The following is a guest post written and submitted by Jeannine O’Neil.
One day, I was listening to music on YouTube and Lady Gaga’s song “The Cure” popped up. I stopped and listened to the words.
“If I can’t find the cure, I’ll
I’ll fix you with my love
No matter what you know, I’ll
I’ll fix you with my love
And if you say you’re okay
I’m gonna heal you anyway
Promise I’ll always be there
Promise I’ll be the cure.”
If this sounds familiar, Lauren talked about it in her last blog post here.
I knew Lady Gaga’s story. She had a close friend and colleague who passed away from cancer at a very young age. I didn’t realize she wrote a song about the experience. Suddenly, the unattainable pop star was human. She was also helpless against a monster of a disease, taking her loved one away, slowly and painfully. Immediately, it became one of my caregiver anthem songs. Whenever I felt helpless, I would play this song, often on repeat.
Somehow the song gave me strength, purpose, and control of the situation. Yes, I was losing my mother a little bit every day and it was so painful to live through. When it became impossible to take care of her and when I feared for her and my own safety, we admitted her into a nursing home.
When that day came the dynamic shifted dramatically. As one of the Hospice nurses so eloquently put it, “We will take care of her now. Your role has changed. It is now your job to focus on being her daughter and being a family again.” These words helped me adjust to the shift in responsibilities and the latest norm that we had to adjust to. My caregiver role wasn’t being taken away. I wasn’t being fired. I just needed to adapt to my original role as her daughter again.
So, I would go and visit Mom once a day or sometimes every other day. It was so much harder to find the strength and courage to visit her, than to just deal with the day-to-day when she lived at home. Now I had a choice. I could decide which point of my day would be ruined by despair and sadness that would overcome me. And even worse, have internal struggles and conversations, making up excuses on the reasons not to go. Knowing full well that if I didn’t, I would feel guilty and the day would still be ruined. A dear friend shared with me, “Someday, you won’t be able to go and see her. Do it now so you don’t have regrets.” So, I would put on my big girl pants with this thought in my mind. I would muster up all the courage I had. I would ignore the excuses flooding my brain. I would put on my shoes, climb in the car and give myself a pep talk to prepare myself for what I would experience that day. Knowing as soon as I walked out of those doors to return home, my day would still be ruined.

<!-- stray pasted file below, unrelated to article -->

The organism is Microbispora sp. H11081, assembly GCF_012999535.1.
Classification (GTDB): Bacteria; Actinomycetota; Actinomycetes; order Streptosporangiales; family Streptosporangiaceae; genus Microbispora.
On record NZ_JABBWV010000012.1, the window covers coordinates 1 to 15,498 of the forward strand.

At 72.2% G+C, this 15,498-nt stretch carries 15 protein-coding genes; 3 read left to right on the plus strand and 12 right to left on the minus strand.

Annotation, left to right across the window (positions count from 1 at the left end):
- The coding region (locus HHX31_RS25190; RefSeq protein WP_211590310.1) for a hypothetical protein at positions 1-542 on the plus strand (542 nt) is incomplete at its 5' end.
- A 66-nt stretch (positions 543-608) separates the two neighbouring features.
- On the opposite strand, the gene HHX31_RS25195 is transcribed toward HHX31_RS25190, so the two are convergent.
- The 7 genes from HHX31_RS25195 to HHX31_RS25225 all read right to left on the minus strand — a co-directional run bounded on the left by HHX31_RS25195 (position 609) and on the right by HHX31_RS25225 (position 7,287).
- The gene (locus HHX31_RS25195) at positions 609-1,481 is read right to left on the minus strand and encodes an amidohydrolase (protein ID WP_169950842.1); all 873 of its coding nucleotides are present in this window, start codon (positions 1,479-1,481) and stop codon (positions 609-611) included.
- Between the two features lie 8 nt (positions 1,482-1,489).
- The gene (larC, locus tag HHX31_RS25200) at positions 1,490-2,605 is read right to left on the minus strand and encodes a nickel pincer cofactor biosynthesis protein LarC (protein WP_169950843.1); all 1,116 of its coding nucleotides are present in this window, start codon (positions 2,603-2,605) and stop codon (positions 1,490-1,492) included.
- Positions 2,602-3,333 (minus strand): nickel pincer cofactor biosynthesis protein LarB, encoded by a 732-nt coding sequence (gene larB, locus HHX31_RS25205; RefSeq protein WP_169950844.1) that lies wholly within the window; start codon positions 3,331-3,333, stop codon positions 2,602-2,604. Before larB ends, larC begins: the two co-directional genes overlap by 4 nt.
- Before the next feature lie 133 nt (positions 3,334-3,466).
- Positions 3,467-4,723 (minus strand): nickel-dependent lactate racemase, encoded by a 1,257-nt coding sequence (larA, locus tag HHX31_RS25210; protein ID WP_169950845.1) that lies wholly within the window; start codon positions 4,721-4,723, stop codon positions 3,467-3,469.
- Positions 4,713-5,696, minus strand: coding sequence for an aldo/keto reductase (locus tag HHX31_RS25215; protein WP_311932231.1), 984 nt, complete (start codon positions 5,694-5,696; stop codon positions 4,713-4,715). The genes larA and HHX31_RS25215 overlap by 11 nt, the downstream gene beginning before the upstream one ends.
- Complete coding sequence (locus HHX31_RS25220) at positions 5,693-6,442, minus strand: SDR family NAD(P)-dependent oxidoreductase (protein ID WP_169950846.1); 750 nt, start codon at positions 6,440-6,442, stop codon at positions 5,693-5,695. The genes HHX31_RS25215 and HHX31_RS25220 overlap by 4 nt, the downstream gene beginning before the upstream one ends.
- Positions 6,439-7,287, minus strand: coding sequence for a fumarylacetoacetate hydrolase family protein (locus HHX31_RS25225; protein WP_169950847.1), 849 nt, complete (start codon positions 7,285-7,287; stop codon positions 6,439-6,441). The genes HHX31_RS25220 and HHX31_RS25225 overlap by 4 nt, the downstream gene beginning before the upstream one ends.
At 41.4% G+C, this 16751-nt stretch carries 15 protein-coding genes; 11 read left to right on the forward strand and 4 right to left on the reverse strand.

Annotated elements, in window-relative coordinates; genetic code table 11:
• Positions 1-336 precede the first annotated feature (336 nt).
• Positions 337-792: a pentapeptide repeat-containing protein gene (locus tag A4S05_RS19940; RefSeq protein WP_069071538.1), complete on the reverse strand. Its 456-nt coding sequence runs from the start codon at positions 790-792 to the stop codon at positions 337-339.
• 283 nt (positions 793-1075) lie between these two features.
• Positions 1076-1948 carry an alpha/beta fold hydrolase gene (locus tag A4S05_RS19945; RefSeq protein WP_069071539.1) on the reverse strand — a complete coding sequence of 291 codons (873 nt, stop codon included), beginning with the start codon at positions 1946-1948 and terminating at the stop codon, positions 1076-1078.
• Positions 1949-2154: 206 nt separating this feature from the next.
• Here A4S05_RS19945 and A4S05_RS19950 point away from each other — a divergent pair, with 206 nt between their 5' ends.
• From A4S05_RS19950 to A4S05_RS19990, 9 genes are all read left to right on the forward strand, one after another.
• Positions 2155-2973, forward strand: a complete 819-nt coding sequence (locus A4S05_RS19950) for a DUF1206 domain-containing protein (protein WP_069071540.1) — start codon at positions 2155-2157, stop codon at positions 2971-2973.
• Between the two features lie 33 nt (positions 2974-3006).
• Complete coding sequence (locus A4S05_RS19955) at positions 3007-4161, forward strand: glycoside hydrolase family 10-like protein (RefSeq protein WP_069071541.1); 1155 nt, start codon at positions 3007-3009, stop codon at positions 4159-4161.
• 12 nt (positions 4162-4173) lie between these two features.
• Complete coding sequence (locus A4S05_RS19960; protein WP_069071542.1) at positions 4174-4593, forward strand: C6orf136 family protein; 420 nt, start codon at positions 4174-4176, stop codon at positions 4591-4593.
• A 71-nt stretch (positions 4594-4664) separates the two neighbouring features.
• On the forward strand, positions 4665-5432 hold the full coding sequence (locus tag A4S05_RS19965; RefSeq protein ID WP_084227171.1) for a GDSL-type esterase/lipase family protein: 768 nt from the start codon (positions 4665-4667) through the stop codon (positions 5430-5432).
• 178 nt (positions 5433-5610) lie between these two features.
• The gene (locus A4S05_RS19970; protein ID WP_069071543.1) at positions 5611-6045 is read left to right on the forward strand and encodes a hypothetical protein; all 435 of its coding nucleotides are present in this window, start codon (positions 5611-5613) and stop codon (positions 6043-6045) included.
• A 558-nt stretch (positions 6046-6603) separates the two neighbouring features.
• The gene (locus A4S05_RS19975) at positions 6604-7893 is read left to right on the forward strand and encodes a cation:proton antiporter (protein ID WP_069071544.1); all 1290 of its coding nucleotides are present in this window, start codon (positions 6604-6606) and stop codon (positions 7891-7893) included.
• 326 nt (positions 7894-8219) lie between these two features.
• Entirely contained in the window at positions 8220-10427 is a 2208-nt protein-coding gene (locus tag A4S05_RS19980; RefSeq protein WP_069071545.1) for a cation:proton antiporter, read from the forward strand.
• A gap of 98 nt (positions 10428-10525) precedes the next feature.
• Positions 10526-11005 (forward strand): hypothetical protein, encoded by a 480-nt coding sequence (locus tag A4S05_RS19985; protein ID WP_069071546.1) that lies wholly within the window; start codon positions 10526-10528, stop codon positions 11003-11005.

But one of the things that was so frustrating to me was that I would battle these internal feelings and force myself to show up, only to find my mother sleeping. It didn’t matter when I went, unless it was lunch, she would be napping. All that internal work and struggle to get there and for what? I would think, “Does she even know I am here?” The answer is yes, she did. But we will get to that after.
One day, I talked to another Hospice nurse about this and how it bothered me. She told me, “The next time this happens, go to the front desk, ask for some hand cream and just hold her hands and massage them.” Once again, simple advice that made sense, and I would never have thought of this. I cannot tell you how much this helped. Even if she was sleeping, at some level I was caring for her and in some way, it was giving us both peace. Being the type A, overachiever daughter that I am, I took it one step further and would send her love in those moments.